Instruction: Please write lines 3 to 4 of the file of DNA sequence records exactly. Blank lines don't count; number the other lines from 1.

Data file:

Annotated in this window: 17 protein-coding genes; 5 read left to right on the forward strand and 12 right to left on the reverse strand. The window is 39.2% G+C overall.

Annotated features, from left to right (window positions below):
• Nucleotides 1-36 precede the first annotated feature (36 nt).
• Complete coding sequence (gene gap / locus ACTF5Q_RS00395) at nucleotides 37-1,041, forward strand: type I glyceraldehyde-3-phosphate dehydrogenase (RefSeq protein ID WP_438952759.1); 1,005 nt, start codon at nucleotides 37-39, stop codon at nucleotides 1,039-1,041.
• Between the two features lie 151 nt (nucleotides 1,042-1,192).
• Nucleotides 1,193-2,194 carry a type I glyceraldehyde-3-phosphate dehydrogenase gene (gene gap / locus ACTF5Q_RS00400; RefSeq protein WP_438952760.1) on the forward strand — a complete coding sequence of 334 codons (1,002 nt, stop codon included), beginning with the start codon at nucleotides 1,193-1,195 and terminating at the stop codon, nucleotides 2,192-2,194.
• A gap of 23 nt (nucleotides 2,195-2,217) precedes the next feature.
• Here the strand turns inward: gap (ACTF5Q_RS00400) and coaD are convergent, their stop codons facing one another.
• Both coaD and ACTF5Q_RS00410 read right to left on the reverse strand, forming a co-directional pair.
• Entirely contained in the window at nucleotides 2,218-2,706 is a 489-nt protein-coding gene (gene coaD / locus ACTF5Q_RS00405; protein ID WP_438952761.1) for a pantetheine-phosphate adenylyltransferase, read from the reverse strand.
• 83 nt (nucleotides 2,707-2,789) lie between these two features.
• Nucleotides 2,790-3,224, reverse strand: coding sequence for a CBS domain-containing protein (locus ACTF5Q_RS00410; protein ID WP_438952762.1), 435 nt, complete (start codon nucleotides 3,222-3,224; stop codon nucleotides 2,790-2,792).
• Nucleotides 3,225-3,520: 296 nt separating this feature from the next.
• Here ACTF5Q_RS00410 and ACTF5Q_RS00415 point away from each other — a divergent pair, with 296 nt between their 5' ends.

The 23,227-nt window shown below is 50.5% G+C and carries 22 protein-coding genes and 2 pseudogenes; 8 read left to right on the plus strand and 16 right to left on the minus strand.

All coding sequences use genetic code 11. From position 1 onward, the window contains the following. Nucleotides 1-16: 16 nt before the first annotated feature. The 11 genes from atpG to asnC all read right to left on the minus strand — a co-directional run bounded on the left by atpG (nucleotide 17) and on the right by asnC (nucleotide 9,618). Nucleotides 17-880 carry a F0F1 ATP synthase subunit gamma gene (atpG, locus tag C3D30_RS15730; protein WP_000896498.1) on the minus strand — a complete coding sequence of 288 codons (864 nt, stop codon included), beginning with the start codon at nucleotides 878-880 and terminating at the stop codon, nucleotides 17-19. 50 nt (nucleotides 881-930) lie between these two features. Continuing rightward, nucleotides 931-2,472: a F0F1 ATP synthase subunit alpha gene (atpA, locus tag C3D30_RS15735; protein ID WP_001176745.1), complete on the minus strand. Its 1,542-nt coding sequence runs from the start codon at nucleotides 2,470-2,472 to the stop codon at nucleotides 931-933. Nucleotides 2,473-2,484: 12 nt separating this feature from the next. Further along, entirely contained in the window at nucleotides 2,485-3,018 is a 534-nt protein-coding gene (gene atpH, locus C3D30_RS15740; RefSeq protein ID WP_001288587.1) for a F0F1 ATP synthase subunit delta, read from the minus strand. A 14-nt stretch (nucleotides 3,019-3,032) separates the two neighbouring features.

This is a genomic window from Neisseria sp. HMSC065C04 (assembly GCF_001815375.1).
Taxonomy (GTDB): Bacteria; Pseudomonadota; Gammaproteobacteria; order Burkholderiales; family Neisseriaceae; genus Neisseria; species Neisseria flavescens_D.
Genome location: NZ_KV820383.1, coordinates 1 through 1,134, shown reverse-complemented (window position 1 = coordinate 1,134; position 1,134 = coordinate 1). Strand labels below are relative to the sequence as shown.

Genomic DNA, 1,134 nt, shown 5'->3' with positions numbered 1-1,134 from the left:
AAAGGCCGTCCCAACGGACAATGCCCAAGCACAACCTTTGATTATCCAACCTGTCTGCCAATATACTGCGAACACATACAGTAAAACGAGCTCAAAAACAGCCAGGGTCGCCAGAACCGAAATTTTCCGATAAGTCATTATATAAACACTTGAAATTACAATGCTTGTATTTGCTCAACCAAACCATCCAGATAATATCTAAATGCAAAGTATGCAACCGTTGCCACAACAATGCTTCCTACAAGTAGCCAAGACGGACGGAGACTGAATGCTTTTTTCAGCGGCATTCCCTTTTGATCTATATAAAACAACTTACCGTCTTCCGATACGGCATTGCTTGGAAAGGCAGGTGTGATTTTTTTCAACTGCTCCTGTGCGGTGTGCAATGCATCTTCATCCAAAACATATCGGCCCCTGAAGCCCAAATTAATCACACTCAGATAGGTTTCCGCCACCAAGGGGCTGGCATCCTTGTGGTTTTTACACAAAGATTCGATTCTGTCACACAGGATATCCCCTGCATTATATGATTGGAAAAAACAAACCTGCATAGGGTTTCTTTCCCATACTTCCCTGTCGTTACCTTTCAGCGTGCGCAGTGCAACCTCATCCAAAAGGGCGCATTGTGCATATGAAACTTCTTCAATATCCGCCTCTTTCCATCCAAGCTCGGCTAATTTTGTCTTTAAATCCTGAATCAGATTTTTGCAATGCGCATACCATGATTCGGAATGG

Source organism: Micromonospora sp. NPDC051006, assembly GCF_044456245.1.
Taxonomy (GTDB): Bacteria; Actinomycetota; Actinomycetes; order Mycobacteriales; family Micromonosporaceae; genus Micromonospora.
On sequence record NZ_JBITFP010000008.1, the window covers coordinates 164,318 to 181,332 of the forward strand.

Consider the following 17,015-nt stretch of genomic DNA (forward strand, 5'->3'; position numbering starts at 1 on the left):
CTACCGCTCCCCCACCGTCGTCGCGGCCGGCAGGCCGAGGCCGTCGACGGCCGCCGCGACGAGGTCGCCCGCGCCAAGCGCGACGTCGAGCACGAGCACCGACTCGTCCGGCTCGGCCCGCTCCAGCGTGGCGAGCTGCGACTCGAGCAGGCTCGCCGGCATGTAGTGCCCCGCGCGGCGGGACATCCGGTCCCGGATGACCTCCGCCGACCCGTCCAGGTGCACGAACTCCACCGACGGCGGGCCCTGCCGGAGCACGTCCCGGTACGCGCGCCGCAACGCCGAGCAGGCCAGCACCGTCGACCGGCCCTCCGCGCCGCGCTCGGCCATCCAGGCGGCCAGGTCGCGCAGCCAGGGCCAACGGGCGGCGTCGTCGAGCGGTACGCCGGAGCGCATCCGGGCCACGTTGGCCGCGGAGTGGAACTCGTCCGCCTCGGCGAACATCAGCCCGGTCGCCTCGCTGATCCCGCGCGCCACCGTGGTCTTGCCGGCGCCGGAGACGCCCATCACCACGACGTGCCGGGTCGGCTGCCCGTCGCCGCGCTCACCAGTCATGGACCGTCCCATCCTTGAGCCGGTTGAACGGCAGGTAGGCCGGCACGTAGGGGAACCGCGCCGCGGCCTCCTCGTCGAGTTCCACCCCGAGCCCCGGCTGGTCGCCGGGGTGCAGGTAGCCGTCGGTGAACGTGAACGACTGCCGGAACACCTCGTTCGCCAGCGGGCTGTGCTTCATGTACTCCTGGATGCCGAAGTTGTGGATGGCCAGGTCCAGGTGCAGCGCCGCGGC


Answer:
• Nucleotides 1-36 precede the first annotated feature (36 nt).
• Complete coding sequence (gene gap / locus ACTF5Q_RS00395) at nucleotides 37-1,041, forward strand: type I glyceraldehyde-3-phosphate dehydrogenase (RefSeq protein ID WP_438952759.1); 1,005 nt, start codon at nucleotides 37-39, stop codon at nucleotides 1,039-1,041.